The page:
This is a frequently-asked question. Resellers (and Suppliers) are perplexed as to how a sale for resale can even be taxable. And they are correct -- sales for resale are generally not taxable, but the proper documents to support the exemption must be obtained and maintained by the Supplier. In addition, since the Reseller usually does not have nexus in the “ship-to” state, the Reseller is generally not registered in that state and therefore does not have the ability to collect tax from their customer. So the tax would have to come out of the Reseller’s pocket, which is a big hit to the profit margin.
Well, the answer to this question is really fairly simple once we peel away the confusion that drop shipping often creates. A drop shipment, or as it is sometimes called, a “third-party” sale, occurs when a Reseller of tangible personal property (TPP), requests its Supplier to ship the product directly to the Reseller’s Customer. There are really two separate transactions and three parties. The first transaction is when the Customer orders a product from the Reseller. If the Reseller does not carry the item ordered in current inventory, the Reseller places its own order for the same good with the Supplier and then directs the Supplier to drop ship it directly to the Customer. If we concentrate just on the second transaction, the one between the Supplier and the Reseller it may be easier to understand.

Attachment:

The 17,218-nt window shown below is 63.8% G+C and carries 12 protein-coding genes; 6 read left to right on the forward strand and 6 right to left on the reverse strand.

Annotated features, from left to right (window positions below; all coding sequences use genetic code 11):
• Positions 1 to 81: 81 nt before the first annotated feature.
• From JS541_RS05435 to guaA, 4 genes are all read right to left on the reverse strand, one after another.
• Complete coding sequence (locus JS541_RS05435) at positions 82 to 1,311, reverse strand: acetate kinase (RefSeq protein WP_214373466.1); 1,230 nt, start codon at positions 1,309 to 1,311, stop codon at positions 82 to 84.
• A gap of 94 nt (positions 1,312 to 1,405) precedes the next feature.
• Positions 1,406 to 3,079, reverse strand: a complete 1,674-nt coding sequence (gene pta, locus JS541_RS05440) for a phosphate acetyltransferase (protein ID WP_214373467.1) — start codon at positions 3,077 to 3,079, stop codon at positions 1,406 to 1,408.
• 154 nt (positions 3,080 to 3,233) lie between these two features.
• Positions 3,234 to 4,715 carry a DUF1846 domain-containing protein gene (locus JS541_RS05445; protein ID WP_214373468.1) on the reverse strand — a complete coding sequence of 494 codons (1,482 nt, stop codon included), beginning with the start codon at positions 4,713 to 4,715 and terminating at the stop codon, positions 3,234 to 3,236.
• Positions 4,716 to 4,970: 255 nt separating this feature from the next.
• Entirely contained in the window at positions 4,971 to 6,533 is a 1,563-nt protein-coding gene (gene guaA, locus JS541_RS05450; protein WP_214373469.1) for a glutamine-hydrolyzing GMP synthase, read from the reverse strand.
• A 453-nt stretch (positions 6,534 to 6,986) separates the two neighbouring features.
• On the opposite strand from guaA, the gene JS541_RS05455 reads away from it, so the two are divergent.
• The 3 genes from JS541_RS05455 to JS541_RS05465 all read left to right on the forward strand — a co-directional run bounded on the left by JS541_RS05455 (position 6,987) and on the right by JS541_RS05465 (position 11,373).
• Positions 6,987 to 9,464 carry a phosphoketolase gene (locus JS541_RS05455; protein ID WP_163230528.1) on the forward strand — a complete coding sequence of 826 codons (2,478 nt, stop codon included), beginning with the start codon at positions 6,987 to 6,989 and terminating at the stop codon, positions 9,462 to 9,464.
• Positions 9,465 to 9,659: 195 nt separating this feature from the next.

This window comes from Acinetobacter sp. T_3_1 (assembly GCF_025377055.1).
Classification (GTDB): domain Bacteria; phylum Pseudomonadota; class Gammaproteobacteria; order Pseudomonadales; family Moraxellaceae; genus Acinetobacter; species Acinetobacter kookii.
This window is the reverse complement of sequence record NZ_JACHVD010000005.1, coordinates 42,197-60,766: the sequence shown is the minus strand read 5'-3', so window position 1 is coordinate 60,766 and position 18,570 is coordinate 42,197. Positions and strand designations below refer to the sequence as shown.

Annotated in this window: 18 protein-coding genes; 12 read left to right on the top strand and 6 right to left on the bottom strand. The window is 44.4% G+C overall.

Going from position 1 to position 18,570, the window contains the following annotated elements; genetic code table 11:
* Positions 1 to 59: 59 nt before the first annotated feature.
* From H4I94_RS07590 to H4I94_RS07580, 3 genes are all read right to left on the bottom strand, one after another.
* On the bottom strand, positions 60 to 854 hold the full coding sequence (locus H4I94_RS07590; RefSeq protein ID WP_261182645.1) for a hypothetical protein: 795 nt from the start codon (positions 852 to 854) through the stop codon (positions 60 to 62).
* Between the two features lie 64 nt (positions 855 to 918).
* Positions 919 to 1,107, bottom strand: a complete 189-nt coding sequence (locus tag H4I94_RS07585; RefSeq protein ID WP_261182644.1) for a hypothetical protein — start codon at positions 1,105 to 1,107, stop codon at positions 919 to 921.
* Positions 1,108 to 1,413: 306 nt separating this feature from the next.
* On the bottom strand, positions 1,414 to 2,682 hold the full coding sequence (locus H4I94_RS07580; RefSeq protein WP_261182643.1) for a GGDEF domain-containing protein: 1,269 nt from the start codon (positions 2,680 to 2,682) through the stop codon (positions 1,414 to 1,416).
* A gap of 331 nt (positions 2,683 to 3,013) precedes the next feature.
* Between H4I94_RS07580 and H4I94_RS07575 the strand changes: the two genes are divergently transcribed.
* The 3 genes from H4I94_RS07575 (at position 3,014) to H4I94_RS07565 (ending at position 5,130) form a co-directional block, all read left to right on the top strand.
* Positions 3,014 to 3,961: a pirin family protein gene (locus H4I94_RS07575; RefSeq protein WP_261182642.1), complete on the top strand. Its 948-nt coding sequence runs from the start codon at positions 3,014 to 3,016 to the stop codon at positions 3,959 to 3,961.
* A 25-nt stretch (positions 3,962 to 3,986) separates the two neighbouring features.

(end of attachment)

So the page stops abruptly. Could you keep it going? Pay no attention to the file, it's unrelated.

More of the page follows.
Tax is Due in the Ship-to State
Let’s back up a little and first understand some basic sales/use tax concepts. First of all, in almost every state, any item of TPP is subject to sales/use tax. A seller with nexus in a state must collect sales/use tax on sales of TPP into that state. They must collect the tax unless they collect an exemption certificate (like a Resale Certificate, for example) that is acceptable to the ship-to state.
So, if the Reseller directs the Supplier to ship product to a state where the Supplier already has nexus (by virtue of employees, a warehouse, sales reps, etc.), then the Supplier is required to either collect the use tax for the ship-to state or the Seller is required to obtain a certificate (from the Reseller) for the ship-to state.
Where the Reseller has nexus is irrelevant in this scenario. It matters only where the Supplier has an obligation to collect a sales or use tax. Obligations to collect tax are based on where the Supplier has nexus.